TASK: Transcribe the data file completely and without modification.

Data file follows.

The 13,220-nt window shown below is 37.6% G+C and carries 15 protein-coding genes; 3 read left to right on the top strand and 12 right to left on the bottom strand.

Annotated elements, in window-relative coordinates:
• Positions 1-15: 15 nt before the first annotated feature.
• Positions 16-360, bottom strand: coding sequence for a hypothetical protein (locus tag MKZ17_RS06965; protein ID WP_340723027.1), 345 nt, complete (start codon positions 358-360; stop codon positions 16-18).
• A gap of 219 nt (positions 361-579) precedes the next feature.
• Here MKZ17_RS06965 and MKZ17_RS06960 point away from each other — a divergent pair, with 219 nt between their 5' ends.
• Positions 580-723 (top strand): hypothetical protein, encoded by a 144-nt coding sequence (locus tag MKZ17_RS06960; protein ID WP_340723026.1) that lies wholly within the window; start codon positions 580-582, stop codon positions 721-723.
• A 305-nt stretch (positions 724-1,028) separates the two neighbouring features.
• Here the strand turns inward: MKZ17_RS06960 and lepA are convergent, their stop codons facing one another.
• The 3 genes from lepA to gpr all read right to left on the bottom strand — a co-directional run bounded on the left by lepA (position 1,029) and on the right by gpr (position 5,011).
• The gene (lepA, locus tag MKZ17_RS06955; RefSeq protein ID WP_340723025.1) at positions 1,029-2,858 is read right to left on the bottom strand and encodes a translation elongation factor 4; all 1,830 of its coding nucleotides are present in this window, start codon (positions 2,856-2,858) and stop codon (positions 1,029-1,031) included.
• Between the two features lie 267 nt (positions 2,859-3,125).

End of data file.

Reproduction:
The 13,220-nt window shown below is 37.6% G+C and carries 15 protein-coding genes; 3 read left to right on the top strand and 12 right to left on the bottom strand.

Annotated elements, in window-relative coordinates:
• Positions 1-15: 15 nt before the first annotated feature.
• Positions 16-360, bottom strand: coding sequence for a hypothetical protein (locus tag MKZ17_RS06965; protein ID WP_340723027.1), 345 nt, complete (start codon positions 358-360; stop codon positions 16-18).
• A gap of 219 nt (positions 361-579) precedes the next feature.
• Here MKZ17_RS06965 and MKZ17_RS06960 point away from each other — a divergent pair, with 219 nt between their 5' ends.
• Positions 580-723 (top strand): hypothetical protein, encoded by a 144-nt coding sequence (locus tag MKZ17_RS06960; protein ID WP_340723026.1) that lies wholly within the window; start codon positions 580-582, stop codon positions 721-723.
• A 305-nt stretch (positions 724-1,028) separates the two neighbouring features.
• Here the strand turns inward: MKZ17_RS06960 and lepA are convergent, their stop codons facing one another.
• The 3 genes from lepA to gpr all read right to left on the bottom strand — a co-directional run bounded on the left by lepA (position 1,029) and on the right by gpr (position 5,011).
• The gene (lepA, locus tag MKZ17_RS06955; RefSeq protein ID WP_340723025.1) at positions 1,029-2,858 is read right to left on the bottom strand and encodes a translation elongation factor 4; all 1,830 of its coding nucleotides are present in this window, start codon (positions 2,856-2,858) and stop codon (positions 1,029-1,031) included.
• Between the two features lie 267 nt (positions 2,859-3,125).